Infant feeding vessels made of clay first appear in Europe in the Neolithic and became more commonplace throughout the Bronze and Iron Ages. The vessels are small enough to fit in a baby's hands, have a spout, and sometimes even feet and are shaped like imaginary animals. 

read more

Categories: Science 2.0

Russian Navy Boat Gets Too Close To Walrus Calves So Mama Takes It Out Of Commission

Sep 25 2019 - 13:09
Tiger mom, sure, but don't mess with a walrus either. When a Russian navy landing boat got too close to her calves, a mama walrus sank it for them, CNN reports.  

The Russian navy did their best to salvage their pride, writing, "Serious troubles were avoided thanks to the clear and well-coordinated actions of the Northern Fleet servicemen, who were able to take the boat away from the animals without harming them."

Categories: Science 2.0

If You Ignore Confounders, It's Possible To Statistically Link Pesticide Use And Stroke Risk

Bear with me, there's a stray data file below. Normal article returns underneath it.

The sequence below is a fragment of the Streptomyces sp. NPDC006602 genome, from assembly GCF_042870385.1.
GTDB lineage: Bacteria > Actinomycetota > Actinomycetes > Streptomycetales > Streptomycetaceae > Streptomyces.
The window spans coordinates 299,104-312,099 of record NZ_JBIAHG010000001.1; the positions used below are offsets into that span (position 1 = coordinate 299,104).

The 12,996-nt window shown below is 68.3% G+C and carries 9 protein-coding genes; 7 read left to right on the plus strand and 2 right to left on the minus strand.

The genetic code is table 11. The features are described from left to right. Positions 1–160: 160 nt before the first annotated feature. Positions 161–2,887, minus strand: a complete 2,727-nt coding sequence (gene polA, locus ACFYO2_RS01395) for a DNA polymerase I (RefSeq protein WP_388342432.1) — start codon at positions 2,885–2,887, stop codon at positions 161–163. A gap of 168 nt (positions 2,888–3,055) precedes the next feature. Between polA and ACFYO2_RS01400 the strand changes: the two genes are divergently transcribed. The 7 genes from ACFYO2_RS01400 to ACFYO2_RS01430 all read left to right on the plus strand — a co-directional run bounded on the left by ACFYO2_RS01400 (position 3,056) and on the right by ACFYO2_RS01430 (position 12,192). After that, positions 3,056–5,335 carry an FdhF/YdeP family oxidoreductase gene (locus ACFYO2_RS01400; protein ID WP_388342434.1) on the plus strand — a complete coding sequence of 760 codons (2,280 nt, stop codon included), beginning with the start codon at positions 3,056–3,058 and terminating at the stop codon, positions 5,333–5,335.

Sep 25 2019 - 11:09
A new paper looked at farm workers in Hawaii and found that before 1999 some of them had more heart attacks than non-farm workers and concluded the reason must be safe levels of pesticide exposure creating "subtle effects" over time.

Epidemiology can achieve anything, like show that autism is linked to organic food, if the correlates are tortured enough. 

The confounders are obvious, like that the level of exposure to pesticides made no difference, but the authors declare their correlation is probably valid because a similar link was created in Taiwanese men who were exposed to high levels of pesticides.

read more

Categories: Science 2.0

Teabags Release Nano Particles Into Tea. Should You Be Worried?

Sep 25 2019 - 10:09
A new study worries that teabags containing plastic come with a dose of micro- and nano-sized plastics.

read more

Categories: Science 2.0